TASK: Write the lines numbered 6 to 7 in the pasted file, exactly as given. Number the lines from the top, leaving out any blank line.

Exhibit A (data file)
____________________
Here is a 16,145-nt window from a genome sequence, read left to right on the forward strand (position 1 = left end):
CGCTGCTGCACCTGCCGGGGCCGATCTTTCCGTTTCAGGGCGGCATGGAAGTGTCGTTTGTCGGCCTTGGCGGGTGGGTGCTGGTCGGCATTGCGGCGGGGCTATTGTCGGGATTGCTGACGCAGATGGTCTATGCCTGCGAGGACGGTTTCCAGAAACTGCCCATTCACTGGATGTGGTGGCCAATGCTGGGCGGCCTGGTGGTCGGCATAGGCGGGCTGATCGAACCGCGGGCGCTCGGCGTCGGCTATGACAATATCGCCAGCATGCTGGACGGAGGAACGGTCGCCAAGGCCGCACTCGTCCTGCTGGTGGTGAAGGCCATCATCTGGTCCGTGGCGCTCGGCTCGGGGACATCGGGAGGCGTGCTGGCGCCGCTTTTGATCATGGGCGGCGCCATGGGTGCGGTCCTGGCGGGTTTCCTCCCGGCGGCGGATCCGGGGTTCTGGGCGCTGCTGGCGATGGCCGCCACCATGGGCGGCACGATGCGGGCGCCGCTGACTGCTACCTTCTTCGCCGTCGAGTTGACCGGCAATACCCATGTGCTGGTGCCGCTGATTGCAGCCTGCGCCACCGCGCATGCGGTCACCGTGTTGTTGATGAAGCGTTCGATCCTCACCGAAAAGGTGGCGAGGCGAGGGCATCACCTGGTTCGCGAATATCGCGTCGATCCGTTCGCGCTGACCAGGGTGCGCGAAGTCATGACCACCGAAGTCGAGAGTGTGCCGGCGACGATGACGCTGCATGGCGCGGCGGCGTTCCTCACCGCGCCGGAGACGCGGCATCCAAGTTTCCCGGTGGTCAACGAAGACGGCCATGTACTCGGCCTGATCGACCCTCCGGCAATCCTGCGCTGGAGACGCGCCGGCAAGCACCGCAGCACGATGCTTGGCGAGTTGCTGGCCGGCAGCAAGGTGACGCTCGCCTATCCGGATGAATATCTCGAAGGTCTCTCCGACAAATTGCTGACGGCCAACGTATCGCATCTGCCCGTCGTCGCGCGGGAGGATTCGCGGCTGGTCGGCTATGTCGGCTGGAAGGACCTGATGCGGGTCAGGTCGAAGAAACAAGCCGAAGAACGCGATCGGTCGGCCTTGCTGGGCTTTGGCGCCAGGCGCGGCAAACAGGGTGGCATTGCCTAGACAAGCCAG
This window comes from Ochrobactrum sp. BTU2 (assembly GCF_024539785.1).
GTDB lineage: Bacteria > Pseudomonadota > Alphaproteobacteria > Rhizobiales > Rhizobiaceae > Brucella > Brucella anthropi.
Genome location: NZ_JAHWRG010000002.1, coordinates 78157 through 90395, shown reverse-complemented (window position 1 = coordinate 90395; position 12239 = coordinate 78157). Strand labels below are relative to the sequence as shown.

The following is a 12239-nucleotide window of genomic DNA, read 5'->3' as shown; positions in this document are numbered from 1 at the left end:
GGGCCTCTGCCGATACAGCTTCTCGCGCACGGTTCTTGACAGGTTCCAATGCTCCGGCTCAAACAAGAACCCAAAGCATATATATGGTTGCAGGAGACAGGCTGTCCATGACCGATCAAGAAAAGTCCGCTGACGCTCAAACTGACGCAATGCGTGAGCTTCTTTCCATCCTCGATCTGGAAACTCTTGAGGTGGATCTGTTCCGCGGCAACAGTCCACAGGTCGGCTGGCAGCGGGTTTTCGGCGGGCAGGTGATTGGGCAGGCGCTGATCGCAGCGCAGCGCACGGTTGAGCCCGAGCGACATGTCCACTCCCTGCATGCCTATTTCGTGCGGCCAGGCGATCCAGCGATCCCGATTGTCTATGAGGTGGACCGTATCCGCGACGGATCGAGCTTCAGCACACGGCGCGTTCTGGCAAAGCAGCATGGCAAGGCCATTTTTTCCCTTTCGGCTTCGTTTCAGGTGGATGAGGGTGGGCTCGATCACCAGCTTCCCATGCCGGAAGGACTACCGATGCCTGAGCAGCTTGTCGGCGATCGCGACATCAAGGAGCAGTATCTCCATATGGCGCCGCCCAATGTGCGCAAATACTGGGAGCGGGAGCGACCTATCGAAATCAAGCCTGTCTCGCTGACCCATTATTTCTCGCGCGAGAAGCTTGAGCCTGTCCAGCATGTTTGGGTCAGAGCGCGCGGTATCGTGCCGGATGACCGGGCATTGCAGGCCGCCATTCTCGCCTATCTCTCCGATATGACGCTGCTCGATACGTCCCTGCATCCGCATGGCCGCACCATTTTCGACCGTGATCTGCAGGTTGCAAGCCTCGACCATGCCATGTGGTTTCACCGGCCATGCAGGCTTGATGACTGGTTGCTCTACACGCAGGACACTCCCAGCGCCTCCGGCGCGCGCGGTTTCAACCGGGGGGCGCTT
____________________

The following is a 12239-nucleotide window of genomic DNA, read 5'->3' as shown; positions in this document are numbered from 1 at the left end:
GGGCCTCTGCCGATACAGCTTCTCGCGCACGGTTCTTGACAGGTTCCAATGCTCCGGCTCAAACAAGAACCCAAAGCATATATATGGTTGCAGGAGACAGGCTGTCCATGACCGATCAAGAAAAGTCCGCTGACGCTCAAACTGACGCAATGCGTGAGCTTCTTTCCATCCTCGATCTGGAAACTCTTGAGGTGGATCTGTTCCGCGGCAACAGTCCACAGGTCGGCTGGCAGCGGGTTTTCGGCGGGCAGGTGATTGGGCAGGCGCTGATCGCAGCGCAGCGCACGGTTGAGCCCGAGCGACATGTCCACTCCCTGCATGCCTATTTCGTGCGGCCAGGCGATCCAGCGATCCCGATTGTCTATGAGGTGGACCGTATCCGCGACGGATCGAGCTTCAGCACACGGCGCGTTCTGGCAAAGCAGCATGGCAAGGCCATTTTTTCCCTTTCGGCTTCGTTTCAGGTGGATGAGGGTGGGCTCGATCACCAGCTTCCCATGCCGGAAGGACTACCGATGCCTGAGCAGCTTGTCGGCGATCGCGACATCAAGGAGCAGTATCTCCATATGGCGCCGCCCAATGTGCGCAAATACTGGGAGCGGGAGCGACCTATCGAAATCAAGCCTGTCTCGCTGACCCATTATTTCTCGCGCGAGAAGCTTGAGCCTGTCCAGCATGTTTGGGTCAGAGCGCGCGGTATCGTGCCGGATGACCGGGCATTGCAGGCCGCCATTCTCGCCTATCTCTCCGATATGACGCTGCTCGATACGTCCCTGCATCCGCATGGCCGCACCATTTTCGACCGTGATCTGCAGGTTGCAAGCCTCGACCATGCCATGTGGTTTCACCGGCCATGCAGGCTTGATGACTGGTTGCTCTACACGCAGGACACTCCCAGCGCCTCCGGCGCGCGCGGTTTCAACCGGGGGGCGCTT